Jessie Little Doe Baird (Mashpee Wampanoag), Director, Wôpanâak Language Reclamation Project; John D. and Catherine MacArthur Fellow (2010); author of An Introduction to Wôpanâak Grammar (MIT Press, 2000); numerous workbooks and translations for Wôpanâak and Pequot language students. Current projects include The Wôpanâak Dictionary and Descriptive Grammar. She is Vice Chairwoman of the Mashpee Wampanoag Tribal Council.
Lisa Brooks (Abenaki) is Associate Professor of English and American Studies, Amherst College, and Chair of the Five College Native American and Indigenous Studies Program. Author of The Common Pot: The Recovery of Native Space in the Northeast (University of Minnesota Press, 2008) and numerous articles and essays, Brooks also worked in the tribal office of the Abenaki Nation of Missisquoi on aboriginal rights and land preservation cases. As a Whiting Foundation Public Engagement Fellow, Brooks is completing her current book, entitled The Queen’s Right, the Printer’s Revolt, and the Place of Peace (Yale University Press, 2017) and an associated website, which places King Philip’s war in Indigenous networks and geographies.
Peter d’Errico graduated from Yale Law School in 1968, served as staff attorney in Dinebeiina Nahiilna Be Agaditahe Navajo Legal Services, 1968-1970, and taught Legal Studies at the University of Massachusetts Amherst, 1970-2002. As an Emeritus Professor, he is a columnist for Indian Country Today and active in legal research and writing on indigenous issues. His research and consulting extend to active litigation defending indigenous hunting, fishing, and gathering rights, especially of the Mashpee Wampanoag.
Amy Lonetree (Ho-Chunk Nation of Wisconsin) is Associate Professor of History at the University of California, Santa Cruz. Her scholarly research focuses on Indigenous history, visual culture studies, and museum studies, and she has received fellowships in support of this work from the Bard Graduate Center: Decorative Arts, Design History, Material Culture; the School for Advanced Research; the Georgia O'Keeffe Museum Research Center, the Institute of American Cultures at UCLA, and the University of California, Berkeley Chancellor's Postdoctoral Fellowship Program. Her publications include Decolonizing Museums: Representing Native America in National and Tribal Museums (University of North Carolina Press, 2012).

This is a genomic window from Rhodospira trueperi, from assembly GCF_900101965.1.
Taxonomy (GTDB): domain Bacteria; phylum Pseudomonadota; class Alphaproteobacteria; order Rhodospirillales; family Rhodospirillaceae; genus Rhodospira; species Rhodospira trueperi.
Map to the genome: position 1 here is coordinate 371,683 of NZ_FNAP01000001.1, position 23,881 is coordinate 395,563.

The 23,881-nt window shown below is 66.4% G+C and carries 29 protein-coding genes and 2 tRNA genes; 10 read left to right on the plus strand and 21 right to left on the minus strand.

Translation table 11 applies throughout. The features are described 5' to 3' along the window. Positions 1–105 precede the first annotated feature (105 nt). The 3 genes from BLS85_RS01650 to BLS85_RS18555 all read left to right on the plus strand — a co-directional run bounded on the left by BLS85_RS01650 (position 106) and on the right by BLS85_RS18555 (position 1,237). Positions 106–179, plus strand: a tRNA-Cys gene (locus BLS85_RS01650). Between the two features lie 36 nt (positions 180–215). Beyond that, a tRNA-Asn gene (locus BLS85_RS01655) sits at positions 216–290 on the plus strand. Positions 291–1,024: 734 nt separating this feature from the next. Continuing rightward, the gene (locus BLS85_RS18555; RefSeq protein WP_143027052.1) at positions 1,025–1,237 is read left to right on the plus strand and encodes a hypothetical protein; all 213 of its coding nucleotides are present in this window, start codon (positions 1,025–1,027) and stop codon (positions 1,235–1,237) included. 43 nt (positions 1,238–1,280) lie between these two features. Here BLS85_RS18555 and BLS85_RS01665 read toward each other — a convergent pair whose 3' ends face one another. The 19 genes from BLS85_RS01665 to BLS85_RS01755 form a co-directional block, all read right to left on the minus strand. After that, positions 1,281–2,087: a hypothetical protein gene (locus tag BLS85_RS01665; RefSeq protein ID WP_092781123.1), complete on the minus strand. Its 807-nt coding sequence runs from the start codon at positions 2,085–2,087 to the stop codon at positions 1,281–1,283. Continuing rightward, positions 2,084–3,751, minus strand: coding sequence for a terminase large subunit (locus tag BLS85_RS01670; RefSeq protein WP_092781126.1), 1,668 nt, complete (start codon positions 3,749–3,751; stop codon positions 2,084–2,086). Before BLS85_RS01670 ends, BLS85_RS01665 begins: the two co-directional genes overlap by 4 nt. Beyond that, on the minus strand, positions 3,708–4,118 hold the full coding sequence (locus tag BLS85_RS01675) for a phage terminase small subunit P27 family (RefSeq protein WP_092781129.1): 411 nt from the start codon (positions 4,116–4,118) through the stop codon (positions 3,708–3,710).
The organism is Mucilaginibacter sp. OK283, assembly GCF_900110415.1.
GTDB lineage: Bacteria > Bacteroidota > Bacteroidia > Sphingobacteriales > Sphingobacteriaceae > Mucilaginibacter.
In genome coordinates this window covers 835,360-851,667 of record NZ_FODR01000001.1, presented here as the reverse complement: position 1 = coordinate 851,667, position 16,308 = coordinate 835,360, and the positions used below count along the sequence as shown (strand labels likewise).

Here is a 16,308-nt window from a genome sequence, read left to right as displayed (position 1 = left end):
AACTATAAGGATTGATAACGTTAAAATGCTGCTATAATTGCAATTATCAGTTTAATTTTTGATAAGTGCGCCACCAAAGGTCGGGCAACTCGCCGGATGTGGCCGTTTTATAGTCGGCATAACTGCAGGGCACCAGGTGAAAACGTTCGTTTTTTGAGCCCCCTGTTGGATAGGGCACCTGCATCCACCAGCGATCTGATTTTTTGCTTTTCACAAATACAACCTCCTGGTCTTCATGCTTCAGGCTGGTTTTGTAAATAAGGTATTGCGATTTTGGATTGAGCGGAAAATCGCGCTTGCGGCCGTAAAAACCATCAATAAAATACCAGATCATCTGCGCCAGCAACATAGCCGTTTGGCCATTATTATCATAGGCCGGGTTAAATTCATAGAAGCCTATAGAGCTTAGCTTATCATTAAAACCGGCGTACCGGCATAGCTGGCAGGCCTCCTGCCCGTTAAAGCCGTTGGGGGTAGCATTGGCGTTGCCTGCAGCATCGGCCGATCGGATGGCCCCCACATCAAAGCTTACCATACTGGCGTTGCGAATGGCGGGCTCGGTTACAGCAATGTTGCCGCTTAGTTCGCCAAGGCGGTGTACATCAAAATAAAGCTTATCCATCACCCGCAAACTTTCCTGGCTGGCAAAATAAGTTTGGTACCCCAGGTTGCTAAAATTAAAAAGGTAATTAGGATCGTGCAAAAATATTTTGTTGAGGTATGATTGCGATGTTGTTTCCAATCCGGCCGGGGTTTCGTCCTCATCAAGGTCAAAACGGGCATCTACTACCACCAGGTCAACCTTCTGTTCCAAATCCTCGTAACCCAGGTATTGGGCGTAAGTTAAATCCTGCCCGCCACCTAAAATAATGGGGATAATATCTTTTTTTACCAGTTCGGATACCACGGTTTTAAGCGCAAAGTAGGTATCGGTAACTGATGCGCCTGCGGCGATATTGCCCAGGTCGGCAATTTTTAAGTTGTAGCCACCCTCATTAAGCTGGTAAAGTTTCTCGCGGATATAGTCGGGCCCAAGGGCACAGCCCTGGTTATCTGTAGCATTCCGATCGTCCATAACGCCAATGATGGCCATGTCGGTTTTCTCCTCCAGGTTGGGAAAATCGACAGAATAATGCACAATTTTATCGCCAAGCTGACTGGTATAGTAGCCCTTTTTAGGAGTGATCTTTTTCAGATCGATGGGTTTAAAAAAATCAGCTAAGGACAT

Harlan Pruden (First Nation Cree/nehiyaw) is Managing Editor of TwoSpiritJournal.com, an interactive multi-platform Two-Spirit media/news site. He was a co-founder and former Director of the NorthEast Two Spirit Society in New York City. In August 2014, he was appointed to the Presidential Advisory Council on HIV/AIDS where he works to provide advice, information, and recommendations to the Secretary of Health & Human Services and the White House. He also serves as an Honorary Committee Member of the Institute for Sexual Minority Studies and Services at the University of Alberta, Canada, and as an American representative to the International Indigenous Peoples Working Group on HIV/AIDS.
Debbie Reese (Nambé Pueblo) is editor and publisher of American Indians in Children’s Literature, whose purpose is to share research and information to help a broad audience understand the Native Nations of the United States. She was Assistant Professor of American Indian Studies at the University of Illinois, 2004-2011, and was also an elementary school teacher in New Mexico. She serves on numerous advisory and editorial boards, including Early Childhood Reading and Practice, Language Arts, and Reach Out and Read American Indian/Alaska Native, American Academy of Pediatrics. She gives lectures and conducts workshops on the selection and use of children's books and media and other topics.
Byron Stone began his geologic career as a U.S.G.S.-N.A.G.T. Field Assistant in Kentucky in 1969. He has been a fulltime field geologist with the Survey since 1974. He works on glacial stratigraphy of the eastern U.S., and has contributed to stratigraphic/resource/hazard studies in upper Cenezoic basins on three continents.